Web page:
- What is the local policy framework? The city's plan for the area?
- What is the average rent for a room in a shared apartment? For a studio? For a family unit?
If this analysis confirms the relevance of co-living, we move to concept definition, based on our six-expertize lens:
- Community: who will be the audience of this new space?
- Business Model: how will the space run? At what level of rent and management?
- Space: how to design such a space? With whom?
- Regulation: what do local regulations allow? How can we work with the City on this project?
- Communications: how can we invite the community to co-create? How do we spur interest for this new space?
- Services and tools: what types of services are needed in the neighborhood? What will bring neighbors in and help create a true community hub?
Answering those questions are often our first steps towards developing a well-integrated, sustainable shared space.
Can you help give the reader a better sense of the variety of locations and that process? Do you buy existing spaces or do you build?
Co-living is not a new trend. People have been sharing spaces forever, and everywhere. The industrialization of our economy led us to individualize housing but we all remember our grand-parents villages or neighborhoods, where neighbors and family members keep an eye on each other. Modern co-living recreates this village atmosphere in a building that often aims to become a central gathering place in the neighborhood. PUREHOUSE LAB simply serves as a professional association for those players. We don't own, nor build spaces ourselves. We help people do so and develop their own concepts.
In the U.S., the most famous brands are probably Common and WeLive, but you have a multitude of smaller brands like Tribe (formerly Founder House), The Embassy Network, Open Door, Outsite, etc. Most modern co-living spaces are in Northern Europe, China, India, and the United States. But as you can imagine, there are people sharing homes around the globe.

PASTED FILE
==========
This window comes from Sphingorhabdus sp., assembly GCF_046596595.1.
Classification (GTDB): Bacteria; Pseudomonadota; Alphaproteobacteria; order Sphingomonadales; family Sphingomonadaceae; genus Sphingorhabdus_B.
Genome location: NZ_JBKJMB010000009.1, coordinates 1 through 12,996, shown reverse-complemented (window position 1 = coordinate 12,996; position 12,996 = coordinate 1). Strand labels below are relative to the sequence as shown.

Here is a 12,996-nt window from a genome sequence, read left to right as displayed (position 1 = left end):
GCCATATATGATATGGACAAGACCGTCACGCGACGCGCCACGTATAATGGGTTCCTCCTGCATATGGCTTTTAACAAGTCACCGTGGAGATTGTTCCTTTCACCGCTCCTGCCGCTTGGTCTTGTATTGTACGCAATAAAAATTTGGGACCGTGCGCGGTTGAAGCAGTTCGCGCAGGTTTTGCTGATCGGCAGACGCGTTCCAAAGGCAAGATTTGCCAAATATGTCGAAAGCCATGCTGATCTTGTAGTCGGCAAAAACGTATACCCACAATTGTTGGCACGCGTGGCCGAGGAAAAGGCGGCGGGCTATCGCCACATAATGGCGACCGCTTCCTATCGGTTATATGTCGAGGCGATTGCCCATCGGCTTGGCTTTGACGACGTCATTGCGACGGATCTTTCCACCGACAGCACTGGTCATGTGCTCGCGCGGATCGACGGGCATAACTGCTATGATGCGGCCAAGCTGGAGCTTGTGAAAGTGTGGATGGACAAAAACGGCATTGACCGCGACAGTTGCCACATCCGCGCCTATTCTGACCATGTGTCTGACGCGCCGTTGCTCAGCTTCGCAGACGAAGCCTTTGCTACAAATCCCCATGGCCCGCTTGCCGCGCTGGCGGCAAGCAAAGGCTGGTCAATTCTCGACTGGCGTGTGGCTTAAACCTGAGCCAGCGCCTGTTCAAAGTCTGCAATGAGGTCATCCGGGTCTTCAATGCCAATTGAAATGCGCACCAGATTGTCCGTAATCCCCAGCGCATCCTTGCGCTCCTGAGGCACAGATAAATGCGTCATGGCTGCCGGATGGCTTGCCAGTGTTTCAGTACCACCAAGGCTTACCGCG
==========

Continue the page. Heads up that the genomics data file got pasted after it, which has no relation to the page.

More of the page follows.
Tell us more about multi-cultural construction sites.
Well, it's not a secret that construction sites are melting pots of different people from different backgrounds. As a foreign woman, you certainly are different.
One needs to understand his/her counterpart's perspective to get things done, right? So you learn and adapt to your collaborators, and to the cultural frameworks, you opted in.
How is what you do related to planning?
Our work is a mix of real estate development, branding, research and policy analysis. In order to do our job, we need to be able to create a dialogue between the various stakeholders of urban development. We need to comprehend city politics, city master plans and zoning codes, housing policies, public finance, the social fabric of a neighborhood, and so on. We need to understand the complexity of cities and that's what planners do, isn't it?
If someone were interested in your career path, what details would you give that might help them learn more?
My career has been driven by curiosity, from urban sustainability to new housing typologies. If somebody was interested in my career path, I would encourage them I would encourage them to pick a field or a subject they are interested in and build a real expertise, and to stay curious, to keep learning.
Now if somebody was interested in pursuing a career in co-living, I would invite them to read about innovative housing models and to inquire about their impact(s) on their residents and neighbors. I believe co-living is just one form of non-traditional housing among many others. Because co-living is still very new as a formal industry, professionals often form strong opinions on what co-living should or should not be. Being able to analyze a concept, based on a series of quantitative and qualitative indicators and/or based on comparisons with other housing typologies help formulate a solid response.